New Tax Rules Make Charitable Giving Easier and Cost-Effective

December 16, 2020

In a year when everyone could use help, the COVID-19 stimulus act, CARES, gives donors new tax benefits for giving back.

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If 2020 has taught us anything, it is the power of personal sacrifice, kindness and giving back. The health workers who've put their lives on the line to help others survive the deadly coronavirus. The teachers who've risked their health to go back to the classroom so children who are the pandemic's hidden victims can learn. Individuals whose unsung, private yet no less impactful acts of kindness have brought hope to friends, family members, even strangers. As we look back on a year full of pain, isolation and unprecedented challenges, these acts are things we can all be grateful for. 

Your donations to UNICEF helped empower the millions of people who took just such actions. As UNICEF gears up to play a pivotal part in rolling out the coronavirus vaccine in the coming months, your support can make a groundbreaking difference. And, thanks to the CARES Act signed into law this spring, new rules will make your charitable deductions even more cost-effective for you. 

CARES, the $2 trillion federal COVID-19 stimulus package, includes a "partial above the line deduction" for charitable giving. How does it work? Those who take the standard deduction — $12,400 for people who file individually and $24,800 for married couples who file joint returns — can claim a deduction of up to $300 in donations made before the end of 2020. To qualify, the donation must be made in cash, by credit card or by check. A donation of stocks or other assets is exempt. 

Donors who have more to give can do so and save money, too 

When the Tax Cut and Jobs Act passed in 2017, taxpayers had to rethink their charitable giving. With the standard deduction for individuals and married couples nearly doubled, it became harder for taxpayers who do itemize to clear the higher deductible thresholds. And the 60 percent limit on deductions from adjusted gross income curtailed charitable giving. 

Well, that's now changed. The CARE rules have not just raised the ceiling; they've removed it entirely. If you itemize your deductions, according to Section 2205, the sky is the limit on the write-offs you can take for charitable contributions as long as you itemize your contributions. Previously, 60 percent was the maximum of adjusted gross income you could donate to charity. But now, 100 percent of your donation is tax-deductible, so if you wanted to give your entire taxable income to charity in 2020, no matter what it is, you wouldn't pay any taxes on that income.   

This is a significant opportunity for donors and the charities they support. According to the IRS, the Tax Cut and Jobs Act, which went into effect in 2018, triggered a drop in charitable contributions of 23 percent to $197 billion. The number of returns taking deduction for charitable contributions decreased 60.9 percent, with a similar 62.6 percent decrease in the number of returns claiming itemized deductions.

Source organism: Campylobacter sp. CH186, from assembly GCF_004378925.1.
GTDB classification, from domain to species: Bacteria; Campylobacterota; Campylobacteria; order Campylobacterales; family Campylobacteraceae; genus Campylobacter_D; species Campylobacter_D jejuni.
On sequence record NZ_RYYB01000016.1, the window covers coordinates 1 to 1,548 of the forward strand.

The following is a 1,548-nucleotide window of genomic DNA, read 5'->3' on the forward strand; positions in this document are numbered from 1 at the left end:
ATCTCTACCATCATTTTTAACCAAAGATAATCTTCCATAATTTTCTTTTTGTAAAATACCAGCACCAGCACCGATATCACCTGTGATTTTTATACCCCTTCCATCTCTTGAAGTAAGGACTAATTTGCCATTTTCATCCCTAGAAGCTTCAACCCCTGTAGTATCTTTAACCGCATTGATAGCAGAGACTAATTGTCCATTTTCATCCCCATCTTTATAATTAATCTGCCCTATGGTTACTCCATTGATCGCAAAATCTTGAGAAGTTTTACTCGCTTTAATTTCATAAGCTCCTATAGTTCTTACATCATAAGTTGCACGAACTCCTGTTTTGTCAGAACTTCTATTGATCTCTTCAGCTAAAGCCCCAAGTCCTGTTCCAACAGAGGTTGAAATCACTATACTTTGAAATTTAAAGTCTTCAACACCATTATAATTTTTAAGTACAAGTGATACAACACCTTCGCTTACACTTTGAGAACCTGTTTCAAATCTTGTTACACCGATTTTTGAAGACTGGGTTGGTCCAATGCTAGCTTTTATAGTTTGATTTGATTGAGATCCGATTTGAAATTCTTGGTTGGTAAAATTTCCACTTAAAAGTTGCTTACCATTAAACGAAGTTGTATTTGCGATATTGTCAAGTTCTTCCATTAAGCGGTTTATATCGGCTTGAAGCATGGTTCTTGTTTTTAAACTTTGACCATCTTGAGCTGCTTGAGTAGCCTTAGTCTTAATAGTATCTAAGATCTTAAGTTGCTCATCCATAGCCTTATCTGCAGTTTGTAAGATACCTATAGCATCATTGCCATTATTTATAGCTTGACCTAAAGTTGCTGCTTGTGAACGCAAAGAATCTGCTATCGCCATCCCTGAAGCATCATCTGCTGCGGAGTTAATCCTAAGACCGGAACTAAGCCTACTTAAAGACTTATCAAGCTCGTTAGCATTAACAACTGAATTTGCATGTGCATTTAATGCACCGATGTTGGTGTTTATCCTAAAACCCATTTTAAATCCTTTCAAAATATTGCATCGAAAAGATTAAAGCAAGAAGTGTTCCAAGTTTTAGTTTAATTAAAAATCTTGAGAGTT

Now, thanks to the pandemic relief program, everyone has options. If you choose to take the standard deduction, you can reap $300 in tax savings for charitable giving, and if you itemize, those deductions can yield even greater savings, empowering those who give to do much more good. Just make sure the organization you wish to support is eligible to accept tax-deductible donations. This I.R.S. search tool can help donors decide which charity is best to donate to.

As we've seen over the past few years, changing tax laws neccessitate new strategies for donating to causes you believe in and getting a tax break, too.

Here is some advice from experts and trusted sources that can help you do both:

How to make charitable giving work for you:  

  • Take advantage of the CARES Act tax rules

  • Bunch your donations

  • Investigate donor-advised funds

  • Give stocks and bonds

  • Work your IRA

  • Calculate the tangible and intangible impact of your giving 

  • Seek qualified professional advice

Donor-advised funds — flexible, easy to manage, convenient

The Tax Cut and Jobs Act passed in 2017 required taxpayers to have more itemized expenses to make foregoing the higher standard deduction worth it. Itemizing can be tough, and many deductions people used to take were eliminated, like mortgage interest over a certain amount, state and local income tax and personal exemptions.

One solution many donors have used is to “bunch” years-worth of charitable donations into one by setting up a donor-advised fund (DAF). From a donor-advised fund you can make yearly grants to nonprofit organizations as long as they are an IRS-qualified 501(c)(3) charity. 

Although the CARES relief package tax rules do not apply to donor-advised funds, they are still an effective strategy.